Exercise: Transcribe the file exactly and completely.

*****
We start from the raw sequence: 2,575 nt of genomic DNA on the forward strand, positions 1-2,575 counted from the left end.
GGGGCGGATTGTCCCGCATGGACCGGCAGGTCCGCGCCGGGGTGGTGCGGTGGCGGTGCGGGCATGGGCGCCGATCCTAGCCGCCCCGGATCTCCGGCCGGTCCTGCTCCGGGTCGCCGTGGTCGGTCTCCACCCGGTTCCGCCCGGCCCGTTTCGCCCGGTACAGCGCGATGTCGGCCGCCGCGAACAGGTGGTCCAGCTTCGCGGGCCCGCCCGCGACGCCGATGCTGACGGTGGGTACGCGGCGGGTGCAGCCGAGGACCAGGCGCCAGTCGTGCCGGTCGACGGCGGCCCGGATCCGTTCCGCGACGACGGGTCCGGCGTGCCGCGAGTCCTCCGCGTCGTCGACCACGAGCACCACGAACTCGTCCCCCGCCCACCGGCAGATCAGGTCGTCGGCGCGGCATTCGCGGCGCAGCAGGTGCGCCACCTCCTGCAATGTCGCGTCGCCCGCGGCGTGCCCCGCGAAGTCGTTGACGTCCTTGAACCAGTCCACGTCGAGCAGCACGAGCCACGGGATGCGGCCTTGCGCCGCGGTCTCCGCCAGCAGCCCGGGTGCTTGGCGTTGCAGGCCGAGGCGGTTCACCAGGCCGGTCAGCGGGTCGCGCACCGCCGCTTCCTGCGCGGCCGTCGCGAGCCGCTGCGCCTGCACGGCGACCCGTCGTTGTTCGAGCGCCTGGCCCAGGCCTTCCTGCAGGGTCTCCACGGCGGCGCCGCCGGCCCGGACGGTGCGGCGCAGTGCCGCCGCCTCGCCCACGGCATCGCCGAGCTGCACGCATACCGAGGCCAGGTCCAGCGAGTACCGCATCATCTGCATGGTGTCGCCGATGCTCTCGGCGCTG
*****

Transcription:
We start from the raw sequence: 2,575 nt of genomic DNA on the forward strand, positions 1-2,575 counted from the left end.
GGGGCGGATTGTCCCGCATGGACCGGCAGGTCCGCGCCGGGGTGGTGCGGTGGCGGTGCGGGCATGGGCGCCGATCCTAGCCGCCCCGGATCTCCGGCCGGTCCTGCTCCGGGTCGCCGTGGTCGGTCTCCACCCGGTTCCGCCCGGCCCGTTTCGCCCGGTACAGCGCGATGTCGGCCGCCGCGAACAGGTGGTCCAGCTTCGCGGGCCCGCCCGCGACGCCGATGCTGACGGTGGGTACGCGGCGGGTGCAGCCGAGGACCAGGCGCCAGTCGTGCCGGTCGACGGCGGCCCGGATCCGTTCCGCGACGACGGGTCCGGCGTGCCGCGAGTCCTCCGCGTCGTCGACCACGAGCACCACGAACTCGTCCCCCGCCCACCGGCAGATCAGGTCGTCGGCGCGGCATTCGCGGCGCAGCAGGTGCGCCACCTCCTGCAATGTCGCGTCGCCCGCGGCGTGCCCCGCGAAGTCGTTGACGTCCTTGAACCAGTCCACGTCGAGCAGCACGAGCCACGGGATGCGGCCTTGCGCCGCGGTCTCCGCCAGCAGCCCGGGTGCTTGGCGTTGCAGGCCGAGGCGGTTCACCAGGCCGGTCAGCGGGTCGCGCACCGCCGCTTCCTGCGCGGCCGTCGCGAGCCGCTGCGCCTGCACGGCGACCCGTCGTTGTTCGAGCGCCTGGCCCAGGCCTTCCTGCAGGGTCTCCACGGCGGCGCCGCCGGCCCGGACGGTGCGGCGCAGTGCCGCCGCCTCGCCCACGGCATCGCCGAGCTGCACGCATACCGAGGCCAGGTCCAGCGAGTACCGCATCATCTGCATGGTGTCGCCGATGCTCTCGGCGCTG